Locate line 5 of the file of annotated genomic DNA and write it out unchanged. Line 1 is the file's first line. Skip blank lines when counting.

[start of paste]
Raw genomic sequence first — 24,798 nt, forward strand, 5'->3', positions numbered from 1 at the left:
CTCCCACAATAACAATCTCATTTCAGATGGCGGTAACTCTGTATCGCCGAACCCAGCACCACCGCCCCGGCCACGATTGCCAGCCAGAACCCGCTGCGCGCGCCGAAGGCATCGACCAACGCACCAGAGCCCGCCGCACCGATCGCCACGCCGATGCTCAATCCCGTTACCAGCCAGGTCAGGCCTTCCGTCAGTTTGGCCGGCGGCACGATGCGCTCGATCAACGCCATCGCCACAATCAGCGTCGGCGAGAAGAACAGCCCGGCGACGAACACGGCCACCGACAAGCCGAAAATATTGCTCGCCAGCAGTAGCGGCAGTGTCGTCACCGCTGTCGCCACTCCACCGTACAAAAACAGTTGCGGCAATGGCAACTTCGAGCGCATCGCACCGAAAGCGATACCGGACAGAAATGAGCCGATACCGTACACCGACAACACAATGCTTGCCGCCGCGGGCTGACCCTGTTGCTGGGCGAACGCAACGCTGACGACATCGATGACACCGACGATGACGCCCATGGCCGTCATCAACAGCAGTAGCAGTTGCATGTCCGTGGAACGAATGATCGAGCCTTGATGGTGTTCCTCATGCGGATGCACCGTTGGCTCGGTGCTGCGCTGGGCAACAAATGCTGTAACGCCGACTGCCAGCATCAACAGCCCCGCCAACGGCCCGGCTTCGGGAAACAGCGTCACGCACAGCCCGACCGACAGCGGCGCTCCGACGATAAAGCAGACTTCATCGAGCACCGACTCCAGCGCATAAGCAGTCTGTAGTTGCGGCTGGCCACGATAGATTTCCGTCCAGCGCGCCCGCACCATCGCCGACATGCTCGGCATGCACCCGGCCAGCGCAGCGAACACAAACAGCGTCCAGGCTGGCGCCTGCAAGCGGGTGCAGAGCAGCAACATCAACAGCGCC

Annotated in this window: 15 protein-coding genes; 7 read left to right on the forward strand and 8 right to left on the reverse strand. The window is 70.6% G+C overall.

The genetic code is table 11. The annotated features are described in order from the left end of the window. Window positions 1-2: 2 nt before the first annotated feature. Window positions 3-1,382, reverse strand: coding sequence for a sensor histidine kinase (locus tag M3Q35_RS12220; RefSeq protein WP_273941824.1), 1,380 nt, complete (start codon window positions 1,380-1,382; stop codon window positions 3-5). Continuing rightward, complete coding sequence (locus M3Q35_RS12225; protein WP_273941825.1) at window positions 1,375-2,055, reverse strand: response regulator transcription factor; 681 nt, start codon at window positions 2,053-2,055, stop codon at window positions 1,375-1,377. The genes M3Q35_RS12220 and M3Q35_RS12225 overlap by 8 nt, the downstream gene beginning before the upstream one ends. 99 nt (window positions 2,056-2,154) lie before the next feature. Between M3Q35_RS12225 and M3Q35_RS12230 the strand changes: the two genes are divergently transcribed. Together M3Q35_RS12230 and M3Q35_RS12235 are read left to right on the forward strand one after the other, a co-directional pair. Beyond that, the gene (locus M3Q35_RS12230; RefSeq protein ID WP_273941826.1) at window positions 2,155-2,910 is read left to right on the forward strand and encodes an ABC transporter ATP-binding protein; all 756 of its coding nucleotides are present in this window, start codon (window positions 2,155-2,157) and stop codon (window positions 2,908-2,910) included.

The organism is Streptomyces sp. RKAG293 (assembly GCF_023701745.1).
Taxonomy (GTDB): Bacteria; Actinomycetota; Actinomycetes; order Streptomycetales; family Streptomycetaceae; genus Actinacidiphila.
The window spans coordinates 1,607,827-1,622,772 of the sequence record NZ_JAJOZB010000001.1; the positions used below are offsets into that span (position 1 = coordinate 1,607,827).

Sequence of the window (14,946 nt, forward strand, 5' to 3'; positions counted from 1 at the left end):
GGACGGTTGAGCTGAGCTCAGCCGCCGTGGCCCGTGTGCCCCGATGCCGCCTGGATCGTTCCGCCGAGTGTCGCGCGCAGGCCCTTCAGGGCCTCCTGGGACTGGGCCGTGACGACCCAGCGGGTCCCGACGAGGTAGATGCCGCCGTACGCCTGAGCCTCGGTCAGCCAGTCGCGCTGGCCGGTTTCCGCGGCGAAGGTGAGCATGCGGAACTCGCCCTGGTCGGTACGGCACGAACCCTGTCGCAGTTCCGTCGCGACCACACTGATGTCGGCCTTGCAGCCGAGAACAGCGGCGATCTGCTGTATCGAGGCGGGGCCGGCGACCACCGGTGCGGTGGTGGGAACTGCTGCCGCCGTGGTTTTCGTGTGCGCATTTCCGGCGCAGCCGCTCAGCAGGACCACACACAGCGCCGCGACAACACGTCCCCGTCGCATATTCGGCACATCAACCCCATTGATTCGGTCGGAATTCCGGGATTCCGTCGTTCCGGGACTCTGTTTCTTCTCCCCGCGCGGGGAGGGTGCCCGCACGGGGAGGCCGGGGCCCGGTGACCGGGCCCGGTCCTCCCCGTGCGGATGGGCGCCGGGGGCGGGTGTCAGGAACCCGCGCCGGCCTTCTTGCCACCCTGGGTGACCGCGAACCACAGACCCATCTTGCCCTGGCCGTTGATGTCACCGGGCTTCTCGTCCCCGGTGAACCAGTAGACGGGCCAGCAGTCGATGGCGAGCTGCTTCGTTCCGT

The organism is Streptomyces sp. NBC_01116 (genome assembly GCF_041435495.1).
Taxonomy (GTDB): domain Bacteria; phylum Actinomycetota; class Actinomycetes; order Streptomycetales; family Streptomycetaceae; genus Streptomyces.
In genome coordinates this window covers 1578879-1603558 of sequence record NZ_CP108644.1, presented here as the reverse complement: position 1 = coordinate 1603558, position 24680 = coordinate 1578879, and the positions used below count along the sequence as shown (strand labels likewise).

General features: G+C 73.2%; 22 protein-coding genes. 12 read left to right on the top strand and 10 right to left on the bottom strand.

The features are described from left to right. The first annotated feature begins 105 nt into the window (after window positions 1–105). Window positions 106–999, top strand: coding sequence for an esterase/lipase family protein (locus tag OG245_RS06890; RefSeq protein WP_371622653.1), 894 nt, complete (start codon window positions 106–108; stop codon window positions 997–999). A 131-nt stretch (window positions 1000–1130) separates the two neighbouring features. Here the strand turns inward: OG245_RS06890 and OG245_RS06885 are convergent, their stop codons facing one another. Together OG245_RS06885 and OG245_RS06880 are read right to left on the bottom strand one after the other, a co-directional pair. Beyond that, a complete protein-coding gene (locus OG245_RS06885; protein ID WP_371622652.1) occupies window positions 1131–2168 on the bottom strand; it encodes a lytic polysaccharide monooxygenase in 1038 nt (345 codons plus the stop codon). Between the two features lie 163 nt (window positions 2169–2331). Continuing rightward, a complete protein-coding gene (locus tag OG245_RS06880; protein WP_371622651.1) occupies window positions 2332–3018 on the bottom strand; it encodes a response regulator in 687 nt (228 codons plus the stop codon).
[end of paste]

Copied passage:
The organism is Streptomyces sp. RKAG293 (assembly GCF_023701745.1).